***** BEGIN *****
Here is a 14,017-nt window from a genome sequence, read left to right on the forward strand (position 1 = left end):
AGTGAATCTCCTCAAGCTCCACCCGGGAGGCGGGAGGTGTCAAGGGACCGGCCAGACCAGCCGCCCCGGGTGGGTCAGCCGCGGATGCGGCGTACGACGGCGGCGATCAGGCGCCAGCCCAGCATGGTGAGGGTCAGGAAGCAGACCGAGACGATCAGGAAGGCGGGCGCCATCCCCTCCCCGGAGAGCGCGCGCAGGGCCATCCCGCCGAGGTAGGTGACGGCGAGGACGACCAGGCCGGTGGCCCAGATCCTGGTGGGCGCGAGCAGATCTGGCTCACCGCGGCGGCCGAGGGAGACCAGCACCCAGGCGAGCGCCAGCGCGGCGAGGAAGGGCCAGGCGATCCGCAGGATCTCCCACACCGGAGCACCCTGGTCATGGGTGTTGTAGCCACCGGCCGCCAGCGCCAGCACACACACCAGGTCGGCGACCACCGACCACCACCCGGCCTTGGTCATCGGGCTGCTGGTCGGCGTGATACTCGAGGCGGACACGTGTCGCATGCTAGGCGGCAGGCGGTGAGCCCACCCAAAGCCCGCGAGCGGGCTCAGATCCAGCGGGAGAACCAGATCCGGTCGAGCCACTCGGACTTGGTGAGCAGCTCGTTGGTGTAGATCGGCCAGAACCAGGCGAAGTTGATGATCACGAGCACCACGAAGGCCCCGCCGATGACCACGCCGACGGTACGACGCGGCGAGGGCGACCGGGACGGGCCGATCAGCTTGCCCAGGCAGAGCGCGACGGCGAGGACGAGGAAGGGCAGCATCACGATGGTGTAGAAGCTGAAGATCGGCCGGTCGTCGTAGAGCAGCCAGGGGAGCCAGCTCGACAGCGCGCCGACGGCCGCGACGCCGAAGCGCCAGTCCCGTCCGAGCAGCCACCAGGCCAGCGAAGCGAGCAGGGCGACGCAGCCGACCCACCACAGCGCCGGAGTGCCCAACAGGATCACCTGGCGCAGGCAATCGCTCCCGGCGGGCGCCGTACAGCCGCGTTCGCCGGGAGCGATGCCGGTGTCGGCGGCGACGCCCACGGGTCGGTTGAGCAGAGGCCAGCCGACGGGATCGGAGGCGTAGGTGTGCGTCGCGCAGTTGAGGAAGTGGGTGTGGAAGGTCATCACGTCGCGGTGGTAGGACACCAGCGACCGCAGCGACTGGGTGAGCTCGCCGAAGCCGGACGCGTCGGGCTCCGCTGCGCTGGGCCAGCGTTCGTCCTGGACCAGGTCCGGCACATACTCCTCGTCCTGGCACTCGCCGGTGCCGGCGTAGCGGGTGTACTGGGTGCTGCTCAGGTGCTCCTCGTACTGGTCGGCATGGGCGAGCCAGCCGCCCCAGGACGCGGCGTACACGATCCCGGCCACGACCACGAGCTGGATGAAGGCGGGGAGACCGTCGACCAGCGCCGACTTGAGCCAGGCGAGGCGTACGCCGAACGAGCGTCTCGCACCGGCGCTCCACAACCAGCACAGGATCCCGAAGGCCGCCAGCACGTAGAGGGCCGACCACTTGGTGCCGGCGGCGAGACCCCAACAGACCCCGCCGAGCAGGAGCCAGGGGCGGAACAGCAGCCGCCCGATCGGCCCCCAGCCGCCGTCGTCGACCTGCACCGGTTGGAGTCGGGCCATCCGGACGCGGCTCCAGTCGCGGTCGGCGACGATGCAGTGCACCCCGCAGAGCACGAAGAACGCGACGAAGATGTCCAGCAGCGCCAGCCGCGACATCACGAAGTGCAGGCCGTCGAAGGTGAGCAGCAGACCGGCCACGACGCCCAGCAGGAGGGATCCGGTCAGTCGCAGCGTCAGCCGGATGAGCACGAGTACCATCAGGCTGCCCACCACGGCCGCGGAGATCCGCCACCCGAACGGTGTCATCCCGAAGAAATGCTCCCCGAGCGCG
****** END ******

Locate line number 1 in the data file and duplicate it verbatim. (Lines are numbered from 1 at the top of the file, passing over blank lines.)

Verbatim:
Here is a 14,017-nt window from a genome sequence, read left to right on the forward strand (position 1 = left end):